Shoppers are increasingly adopting myriad devices, ranging from PCs, laptops, smart TVs, tablets, smartphones and wearable tech, and using them to browse, research, compare prices and ultimately purchase goods, with 28% of consumers using phones to buy items and 20% using tablets.
DigitasLBi, which examined retailer trends across 17 countries, including the UK, US, Australia, China, India and Japan, found that, while ordering goods online is more popular than ever, bricks-and-mortar still plays a significant role in commerce, particularly in the UK. Over half (51%) of consumers from across the globe are using click-and-collect services, but that proportion jumps to 71% for UK consumers.
Technology’s relationship with physical shops also means that 85% of consumers use their smartphones while visiting a store, and 55% said that smartphones have changed the way they shop.
The 2015 Connected Commerce report found that thanks to a "significant rise in the use of connected devices, including wearables (with 17% of shoppers claiming to now own a wearable device) and an increase in social commerce", there is a growing onus on retailers to "personalise the shopping experience in order to boost sales".
Brands and retailers would be wise to take note of the fact that mobile is set to fundamentally change the retail experience
DigitasLBi argues that retailers should be capitalising on the growing consumer appetite for connected tech by personalising shopping experiences, with 62% of respondents claiming that they buy more and more often from those retailers that offer bespoke experiences.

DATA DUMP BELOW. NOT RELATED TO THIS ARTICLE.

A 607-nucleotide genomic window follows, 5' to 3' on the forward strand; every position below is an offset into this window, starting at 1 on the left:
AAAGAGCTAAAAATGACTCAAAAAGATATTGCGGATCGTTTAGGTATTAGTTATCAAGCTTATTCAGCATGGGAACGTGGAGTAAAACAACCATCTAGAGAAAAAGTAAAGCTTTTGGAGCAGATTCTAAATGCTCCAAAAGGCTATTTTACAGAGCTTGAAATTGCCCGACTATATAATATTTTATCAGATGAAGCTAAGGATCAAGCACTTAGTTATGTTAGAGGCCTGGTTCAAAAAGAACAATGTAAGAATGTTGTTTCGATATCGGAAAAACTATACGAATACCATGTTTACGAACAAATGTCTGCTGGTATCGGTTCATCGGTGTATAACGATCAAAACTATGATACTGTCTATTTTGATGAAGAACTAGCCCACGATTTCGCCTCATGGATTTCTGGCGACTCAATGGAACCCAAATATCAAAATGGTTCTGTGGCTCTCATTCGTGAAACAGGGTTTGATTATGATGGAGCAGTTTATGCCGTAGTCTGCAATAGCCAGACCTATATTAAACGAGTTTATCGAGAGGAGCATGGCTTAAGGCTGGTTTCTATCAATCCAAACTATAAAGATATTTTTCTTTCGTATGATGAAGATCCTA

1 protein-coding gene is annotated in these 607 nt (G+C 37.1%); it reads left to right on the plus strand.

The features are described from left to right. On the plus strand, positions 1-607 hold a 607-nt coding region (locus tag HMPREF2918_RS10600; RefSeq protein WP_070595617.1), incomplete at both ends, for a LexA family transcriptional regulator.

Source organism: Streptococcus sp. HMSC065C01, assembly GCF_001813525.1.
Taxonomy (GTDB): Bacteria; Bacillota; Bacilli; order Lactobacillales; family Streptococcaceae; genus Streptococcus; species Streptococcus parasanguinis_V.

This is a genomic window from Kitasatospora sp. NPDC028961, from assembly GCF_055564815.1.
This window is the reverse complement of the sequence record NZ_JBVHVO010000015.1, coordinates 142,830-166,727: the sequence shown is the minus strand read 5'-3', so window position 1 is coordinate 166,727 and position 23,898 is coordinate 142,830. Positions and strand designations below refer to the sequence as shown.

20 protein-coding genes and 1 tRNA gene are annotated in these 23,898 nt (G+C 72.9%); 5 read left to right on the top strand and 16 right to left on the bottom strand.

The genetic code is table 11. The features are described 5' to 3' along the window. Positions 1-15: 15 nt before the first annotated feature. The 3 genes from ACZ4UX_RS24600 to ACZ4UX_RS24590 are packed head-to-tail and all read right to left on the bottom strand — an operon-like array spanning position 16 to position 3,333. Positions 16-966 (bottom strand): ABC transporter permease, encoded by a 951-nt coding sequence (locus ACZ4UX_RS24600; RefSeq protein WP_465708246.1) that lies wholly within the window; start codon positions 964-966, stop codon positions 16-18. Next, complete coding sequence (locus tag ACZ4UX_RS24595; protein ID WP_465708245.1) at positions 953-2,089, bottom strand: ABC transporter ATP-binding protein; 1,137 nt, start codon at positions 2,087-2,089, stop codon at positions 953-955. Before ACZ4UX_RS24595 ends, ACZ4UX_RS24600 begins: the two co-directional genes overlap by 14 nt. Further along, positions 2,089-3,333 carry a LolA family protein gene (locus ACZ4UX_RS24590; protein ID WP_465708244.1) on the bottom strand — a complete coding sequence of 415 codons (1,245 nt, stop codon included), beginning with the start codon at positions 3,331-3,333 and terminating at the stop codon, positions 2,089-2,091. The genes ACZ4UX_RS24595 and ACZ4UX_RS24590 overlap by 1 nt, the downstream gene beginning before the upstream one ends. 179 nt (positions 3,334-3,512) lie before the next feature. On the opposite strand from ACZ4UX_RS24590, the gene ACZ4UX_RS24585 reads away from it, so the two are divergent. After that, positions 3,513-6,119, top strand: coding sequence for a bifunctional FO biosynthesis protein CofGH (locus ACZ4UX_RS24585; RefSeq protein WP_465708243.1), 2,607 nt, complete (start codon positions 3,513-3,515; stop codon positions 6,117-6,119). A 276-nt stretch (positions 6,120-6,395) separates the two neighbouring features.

Furthermore, 27% of consumers actively look for personalised offers when shopping online and 75% log in to e-commerce sites that cater to their own personal preferences.
The desire for greater personalisation extends into physical stores, with 70% of consumers saying they would engage with in-store connectivity such as GPS and Wi-fi tracking were they to receive customer benefits such as money-off vouchers.
The report also found that social media is having an increasing impact on buying habits. Facebook affects the shopping behaviour of over half (52%) of respondents, up from 36% in 2014; while Pinterest influences 46% of consumers and Twitter affects 36%.
Using social networks to make transactions is also growing in popularity, with 28% of social network users saying they have bought directly off a social platform.
Jim Herbert, DigitasLBi Commerce’s managing partner, said: "We also know that 62% of smartphone users would be happy to use their devices to pay in-store.
"With the launch of Apple Pay in US and the growing number of start-ups in the in-store payment arena, 2015 could be the year of mobile payment. Brands and retailers would be wise to take note of the fact that mobile is set to fundamentally change the retail experience."